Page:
Wilderness History

Wilderness History

WHAT IS WILDERNESS?

Wilderness areas are wild places where one can retreat from civilization, reconnect with earth, and find healing and significance. In wilderness areas, the ecosystem is in a natural state and human impact is minimal.

The United States was the first country in the world to define and designate wilderness areas through law. In 1964, our nation’s leaders formally acknowledged the immediate and lasting benefits of wild places to the human spirit and fabric of our nation: in a nearly unanimous vote, Congress enacted The Wilderness Act, which permanently protected some of the most natural and undisturbed places in America.

In designated Wilderness Areas, legal protections prevent human interference with the natural functioning of the ecosystem. This means that wildlife habitats are preserved, as well as opportunities for us to experience the land in a pristine state.

CUMBERLAND ISLAND WILDERNESS

In 1982, nearly 9,000 acres of the northern half of the island were designated a Wilderness Area by Congress, making it one of the largest barrier island Wilderness Areas in the country.

In addition, over 11,000 acres were designated as ‘potential wilderness’ which, legally, must be managed in the same manner as the Wilderness Area.

The wilderness includes saltwater marshes, old-growth maritime forests, and towering sand dunes where endangered sea turtles and shorebirds nest.

A handful of private residences remain in the wilderness; these residents no longer own their land, but they retain rights to continue living in the wilderness until their rights expire over the next few decades.

Congress envisioned that the wilderness character of the island would eventually be restored over time — retained rights would expire, feral animals would be removed, and naturally-occurring wildfires would be allowed to burn.

For now, wilderness backpackers will be forced to leave wilderness trails and seek refuge on other trails as the noise, dust, and sights of the vehicular tours consistently impinge on the island’s solitude.

New nodes of non-conforming use activity will be created within or adjacent to the Wilderness Area effectively shrinking the overall size of the Cumberland Wilderness Area for all to use and enjoy.


TIMELINE OF CUMBERLAND’S HISTORY

Wilderness Act of 1964

September 3, 1964

Wilderness Act of 1964

A national wilderness preservation system was created.

Cumberland Island National Seashore Established

October 23, 1972

Cumberland Island National Seashore Established

Cumberland Wilderness Area Act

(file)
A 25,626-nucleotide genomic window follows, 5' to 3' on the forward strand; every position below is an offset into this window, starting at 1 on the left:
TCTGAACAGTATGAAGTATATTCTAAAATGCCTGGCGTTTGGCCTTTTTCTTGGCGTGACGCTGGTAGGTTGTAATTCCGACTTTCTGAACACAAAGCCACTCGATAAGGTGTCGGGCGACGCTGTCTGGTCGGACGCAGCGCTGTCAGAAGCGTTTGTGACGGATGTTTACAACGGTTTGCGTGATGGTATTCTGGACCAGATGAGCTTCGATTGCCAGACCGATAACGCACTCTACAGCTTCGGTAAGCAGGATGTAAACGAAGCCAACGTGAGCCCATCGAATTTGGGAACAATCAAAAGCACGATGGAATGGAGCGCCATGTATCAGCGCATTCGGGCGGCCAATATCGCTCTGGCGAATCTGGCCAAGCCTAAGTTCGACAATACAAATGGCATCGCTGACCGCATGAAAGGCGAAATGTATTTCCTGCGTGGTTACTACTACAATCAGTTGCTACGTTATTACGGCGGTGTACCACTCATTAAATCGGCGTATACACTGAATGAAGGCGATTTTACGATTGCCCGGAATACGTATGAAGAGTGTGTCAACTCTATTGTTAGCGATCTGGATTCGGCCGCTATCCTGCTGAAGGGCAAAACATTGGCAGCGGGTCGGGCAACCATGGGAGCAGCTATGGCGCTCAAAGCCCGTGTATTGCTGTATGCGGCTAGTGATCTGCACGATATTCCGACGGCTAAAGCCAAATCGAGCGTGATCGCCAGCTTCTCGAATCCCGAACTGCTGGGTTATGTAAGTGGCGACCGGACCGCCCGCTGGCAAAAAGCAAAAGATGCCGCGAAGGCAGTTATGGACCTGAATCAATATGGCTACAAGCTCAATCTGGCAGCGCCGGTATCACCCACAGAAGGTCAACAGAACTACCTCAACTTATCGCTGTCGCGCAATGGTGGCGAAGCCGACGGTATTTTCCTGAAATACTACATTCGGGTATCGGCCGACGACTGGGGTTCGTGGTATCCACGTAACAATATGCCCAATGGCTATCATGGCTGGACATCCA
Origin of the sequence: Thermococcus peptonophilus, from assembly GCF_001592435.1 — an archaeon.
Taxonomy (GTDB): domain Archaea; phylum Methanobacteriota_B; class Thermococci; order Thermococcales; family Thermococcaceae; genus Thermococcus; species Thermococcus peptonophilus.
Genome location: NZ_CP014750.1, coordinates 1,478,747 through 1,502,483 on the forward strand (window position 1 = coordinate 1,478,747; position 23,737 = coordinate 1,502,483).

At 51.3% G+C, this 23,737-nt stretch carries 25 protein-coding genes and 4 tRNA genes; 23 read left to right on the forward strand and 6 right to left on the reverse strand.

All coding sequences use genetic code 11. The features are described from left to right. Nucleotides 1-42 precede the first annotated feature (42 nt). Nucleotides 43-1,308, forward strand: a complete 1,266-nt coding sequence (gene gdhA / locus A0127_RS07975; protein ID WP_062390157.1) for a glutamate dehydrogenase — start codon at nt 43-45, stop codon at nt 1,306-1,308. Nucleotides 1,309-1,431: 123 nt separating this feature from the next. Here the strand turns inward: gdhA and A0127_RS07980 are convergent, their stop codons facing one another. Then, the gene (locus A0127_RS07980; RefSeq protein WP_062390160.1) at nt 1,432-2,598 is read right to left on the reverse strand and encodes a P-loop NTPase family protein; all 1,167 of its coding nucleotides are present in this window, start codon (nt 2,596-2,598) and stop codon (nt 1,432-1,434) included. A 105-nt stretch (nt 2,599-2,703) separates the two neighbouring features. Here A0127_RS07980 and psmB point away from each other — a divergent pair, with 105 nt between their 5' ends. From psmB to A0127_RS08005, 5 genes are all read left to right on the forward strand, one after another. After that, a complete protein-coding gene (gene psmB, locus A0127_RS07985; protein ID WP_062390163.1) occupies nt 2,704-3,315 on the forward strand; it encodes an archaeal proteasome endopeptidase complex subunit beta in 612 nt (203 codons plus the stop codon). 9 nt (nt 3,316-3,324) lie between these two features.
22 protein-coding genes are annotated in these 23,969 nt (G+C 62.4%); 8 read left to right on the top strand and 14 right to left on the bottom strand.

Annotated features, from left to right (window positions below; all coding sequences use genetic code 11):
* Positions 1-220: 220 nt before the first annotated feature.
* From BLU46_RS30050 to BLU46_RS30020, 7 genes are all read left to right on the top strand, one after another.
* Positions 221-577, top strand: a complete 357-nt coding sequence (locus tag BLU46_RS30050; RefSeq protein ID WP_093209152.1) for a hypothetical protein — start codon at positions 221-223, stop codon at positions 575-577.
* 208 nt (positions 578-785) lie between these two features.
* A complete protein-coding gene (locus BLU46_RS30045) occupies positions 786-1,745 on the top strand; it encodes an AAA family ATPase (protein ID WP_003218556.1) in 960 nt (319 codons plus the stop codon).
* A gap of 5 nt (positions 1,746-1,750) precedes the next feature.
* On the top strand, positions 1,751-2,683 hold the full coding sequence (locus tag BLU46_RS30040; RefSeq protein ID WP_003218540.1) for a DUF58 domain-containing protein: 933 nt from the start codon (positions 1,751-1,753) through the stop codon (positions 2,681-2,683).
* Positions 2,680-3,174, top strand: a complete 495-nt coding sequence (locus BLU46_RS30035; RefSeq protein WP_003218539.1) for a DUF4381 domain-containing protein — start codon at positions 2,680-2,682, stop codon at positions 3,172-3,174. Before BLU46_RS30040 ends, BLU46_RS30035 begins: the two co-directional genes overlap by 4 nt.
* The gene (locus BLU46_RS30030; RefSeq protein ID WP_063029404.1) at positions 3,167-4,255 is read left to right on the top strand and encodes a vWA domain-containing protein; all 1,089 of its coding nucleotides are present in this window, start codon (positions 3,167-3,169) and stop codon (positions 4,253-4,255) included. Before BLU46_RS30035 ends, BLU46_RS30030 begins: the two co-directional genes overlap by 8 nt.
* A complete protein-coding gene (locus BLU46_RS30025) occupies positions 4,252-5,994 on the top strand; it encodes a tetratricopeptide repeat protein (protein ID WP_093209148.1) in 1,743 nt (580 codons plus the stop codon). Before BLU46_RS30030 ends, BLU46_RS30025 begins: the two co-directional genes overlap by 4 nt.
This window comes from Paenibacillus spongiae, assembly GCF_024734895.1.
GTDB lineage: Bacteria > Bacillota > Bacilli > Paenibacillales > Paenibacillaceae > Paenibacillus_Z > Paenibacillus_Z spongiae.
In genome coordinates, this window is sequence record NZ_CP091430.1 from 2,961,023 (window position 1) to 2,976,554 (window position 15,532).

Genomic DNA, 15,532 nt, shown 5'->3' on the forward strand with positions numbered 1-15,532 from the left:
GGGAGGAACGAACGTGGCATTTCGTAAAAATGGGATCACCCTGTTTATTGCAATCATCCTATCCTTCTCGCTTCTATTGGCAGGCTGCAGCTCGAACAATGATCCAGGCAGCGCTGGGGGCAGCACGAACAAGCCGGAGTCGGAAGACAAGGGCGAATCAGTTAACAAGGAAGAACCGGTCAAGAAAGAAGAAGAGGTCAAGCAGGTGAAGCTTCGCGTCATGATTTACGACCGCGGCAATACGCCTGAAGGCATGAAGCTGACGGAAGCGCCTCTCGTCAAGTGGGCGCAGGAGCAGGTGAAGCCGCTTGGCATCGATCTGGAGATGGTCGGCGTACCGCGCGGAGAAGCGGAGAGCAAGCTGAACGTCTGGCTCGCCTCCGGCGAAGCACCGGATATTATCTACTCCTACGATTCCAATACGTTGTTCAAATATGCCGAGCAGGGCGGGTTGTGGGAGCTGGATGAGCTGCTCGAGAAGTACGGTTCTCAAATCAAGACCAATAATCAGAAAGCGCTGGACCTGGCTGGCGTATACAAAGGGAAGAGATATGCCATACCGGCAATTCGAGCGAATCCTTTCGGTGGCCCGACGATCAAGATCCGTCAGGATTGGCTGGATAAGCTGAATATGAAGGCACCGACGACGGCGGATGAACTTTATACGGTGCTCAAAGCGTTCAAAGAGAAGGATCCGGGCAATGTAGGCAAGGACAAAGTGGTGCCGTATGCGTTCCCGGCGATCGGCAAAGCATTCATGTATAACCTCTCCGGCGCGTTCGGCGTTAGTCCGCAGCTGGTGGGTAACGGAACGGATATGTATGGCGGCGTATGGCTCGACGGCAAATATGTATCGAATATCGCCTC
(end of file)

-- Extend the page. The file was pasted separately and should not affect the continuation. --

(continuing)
September 9, 1982

Cumberland Wilderness Area Act

Congress designated 8,840 acres as wilderness and an 11,718 acres as potential wilderness.

The U.S. 11th Circuit Court of Appeals: Wilderness Watch V. Mainella

June 28, 2004

The U.S. 11th Circuit Court of Appeals: Wilderness Watch V. Mainella

NPS & Greyfield Inn were found to be violating the Wilderness Act.

Cumberland Island Boundary Adjustment Act of 2004

October 6, 2004

Cumberland Island Boundary Adjustment Act of 2004

Georgia Congressman Jack Kingston added a rider bill just hours before it passed, removing the route of Greyfield Inn and NPS motorized tours from the wilderness designation, mandating NPS tours,

Visitor Use Management Plan?

June 24, 2020

Visitor Use Management Plan?

With no public updates, the Visitor Use Management Plan’s status is unknown.



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THE WILDERNESS ACT OF 1964
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Congress enacted the Wilderness Act in 1964 to:

“establish a National Wilderness Preservation System for the permanent good of the whole people . . . .”

Congress intended that the Act would secure for present and future generations of Americans an

“enduring resource of wilderness” by creating areas that
“shall be administered for the use and enjoyment of the American people in such a manner as to leave them unimpaired for future use and enjoyment as wilderness . . . . ”

The Wilderness Act defines “wilderness” as:

[A]n area where the earth and its community of life are untrammeled by man, where man himself is a visitor and does not remain. An area of wilderness is further defined to mean . . . an area of undeveloped federal land retaining its primeval character and influence, without permanent improvements or human habitation, which is protected and managed so as to preserve its natural conditions and which 1) generally appears to have been affected primarily by the forces of nature, with the imprint of man’s work substantially unnoticeable; 2) has outstanding opportunities for solitude or a primitive and unconfined type of recreation; 3) has at least five thousand acres of land or is of sufficient size as to make practicable its preservation and use in an unimpaired condition; and 4) may also contain ecological, geological, or other features of scientific, educational, scenic, or historical value.